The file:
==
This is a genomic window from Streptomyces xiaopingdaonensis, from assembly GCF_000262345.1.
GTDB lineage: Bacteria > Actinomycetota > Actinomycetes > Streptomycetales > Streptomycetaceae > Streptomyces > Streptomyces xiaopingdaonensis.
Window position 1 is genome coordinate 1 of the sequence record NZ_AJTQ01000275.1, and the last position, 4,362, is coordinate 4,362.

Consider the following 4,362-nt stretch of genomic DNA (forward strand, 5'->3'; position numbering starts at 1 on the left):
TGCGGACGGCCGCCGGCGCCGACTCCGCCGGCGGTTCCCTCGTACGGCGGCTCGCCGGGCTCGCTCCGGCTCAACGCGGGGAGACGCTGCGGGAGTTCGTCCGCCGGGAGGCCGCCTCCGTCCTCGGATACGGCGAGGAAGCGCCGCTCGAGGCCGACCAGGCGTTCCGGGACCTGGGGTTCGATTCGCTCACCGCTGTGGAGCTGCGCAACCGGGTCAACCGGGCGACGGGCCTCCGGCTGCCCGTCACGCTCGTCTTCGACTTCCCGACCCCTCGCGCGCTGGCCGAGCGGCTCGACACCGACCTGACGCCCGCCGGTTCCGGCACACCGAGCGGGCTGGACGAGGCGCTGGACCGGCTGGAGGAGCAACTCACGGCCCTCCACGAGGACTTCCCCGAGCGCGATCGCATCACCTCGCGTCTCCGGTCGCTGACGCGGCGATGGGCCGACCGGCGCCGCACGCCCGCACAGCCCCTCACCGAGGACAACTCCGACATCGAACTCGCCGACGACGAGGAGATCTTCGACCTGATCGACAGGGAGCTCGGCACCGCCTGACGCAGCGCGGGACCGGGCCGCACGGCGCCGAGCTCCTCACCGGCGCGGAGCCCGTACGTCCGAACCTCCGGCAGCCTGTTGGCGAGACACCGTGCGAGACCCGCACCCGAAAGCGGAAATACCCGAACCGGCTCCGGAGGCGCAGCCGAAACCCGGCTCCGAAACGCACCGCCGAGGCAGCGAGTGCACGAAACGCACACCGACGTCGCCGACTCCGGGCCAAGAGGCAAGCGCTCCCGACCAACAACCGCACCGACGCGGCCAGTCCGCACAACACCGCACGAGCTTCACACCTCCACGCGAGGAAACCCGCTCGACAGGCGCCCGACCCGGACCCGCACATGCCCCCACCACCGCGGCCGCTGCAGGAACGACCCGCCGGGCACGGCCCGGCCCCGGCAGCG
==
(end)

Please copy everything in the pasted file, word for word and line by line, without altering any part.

This is a genomic window from Streptomyces xiaopingdaonensis, from assembly GCF_000262345.1.
GTDB lineage: Bacteria > Actinomycetota > Actinomycetes > Streptomycetales > Streptomycetaceae > Streptomyces > Streptomyces xiaopingdaonensis.
Window position 1 is genome coordinate 1 of the sequence record NZ_AJTQ01000275.1, and the last position, 4,362, is coordinate 4,362.

Consider the following 4,362-nt stretch of genomic DNA (forward strand, 5'->3'; position numbering starts at 1 on the left):
TGCGGACGGCCGCCGGCGCCGACTCCGCCGGCGGTTCCCTCGTACGGCGGCTCGCCGGGCTCGCTCCGGCTCAACGCGGGGAGACGCTGCGGGAGTTCGTCCGCCGGGAGGCCGCCTCCGTCCTCGGATACGGCGAGGAAGCGCCGCTCGAGGCCGACCAGGCGTTCCGGGACCTGGGGTTCGATTCGCTCACCGCTGTGGAGCTGCGCAACCGGGTCAACCGGGCGACGGGCCTCCGGCTGCCCGTCACGCTCGTCTTCGACTTCCCGACCCCTCGCGCGCTGGCCGAGCGGCTCGACACCGACCTGACGCCCGCCGGTTCCGGCACACCGAGCGGGCTGGACGAGGCGCTGGACCGGCTGGAGGAGCAACTCACGGCCCTCCACGAGGACTTCCCCGAGCGCGATCGCATCACCTCGCGTCTCCGGTCGCTGACGCGGCGATGGGCCGACCGGCGCCGCACGCCCGCACAGCCCCTCACCGAGGACAACTCCGACATCGAACTCGCCGACGACGAGGAGATCTTCGACCTGATCGACAGGGAGCTCGGCACCGCCTGACGCAGCGCGGGACCGGGCCGCACGGCGCCGAGCTCCTCACCGGCGCGGAGCCCGTACGTCCGAACCTCCGGCAGCCTGTTGGCGAGACACCGTGCGAGACCCGCACCCGAAAGCGGAAATACCCGAACCGGCTCCGGAGGCGCAGCCGAAACCCGGCTCCGAAACGCACCGCCGAGGCAGCGAGTGCACGAAACGCACACCGACGTCGCCGACTCCGGGCCAAGAGGCAAGCGCTCCCGACCAACAACCGCACCGACGCGGCCAGTCCGCACAACACCGCACGAGCTTCACACCTCCACGCGAGGAAACCCGCTCGACAGGCGCCCGACCCGGACCCGCACATGCCCCCACCACCGCGGCCGCTGCAGGAACGACCCGCCGGGCACGGCCCGGCCCCGGCAGCG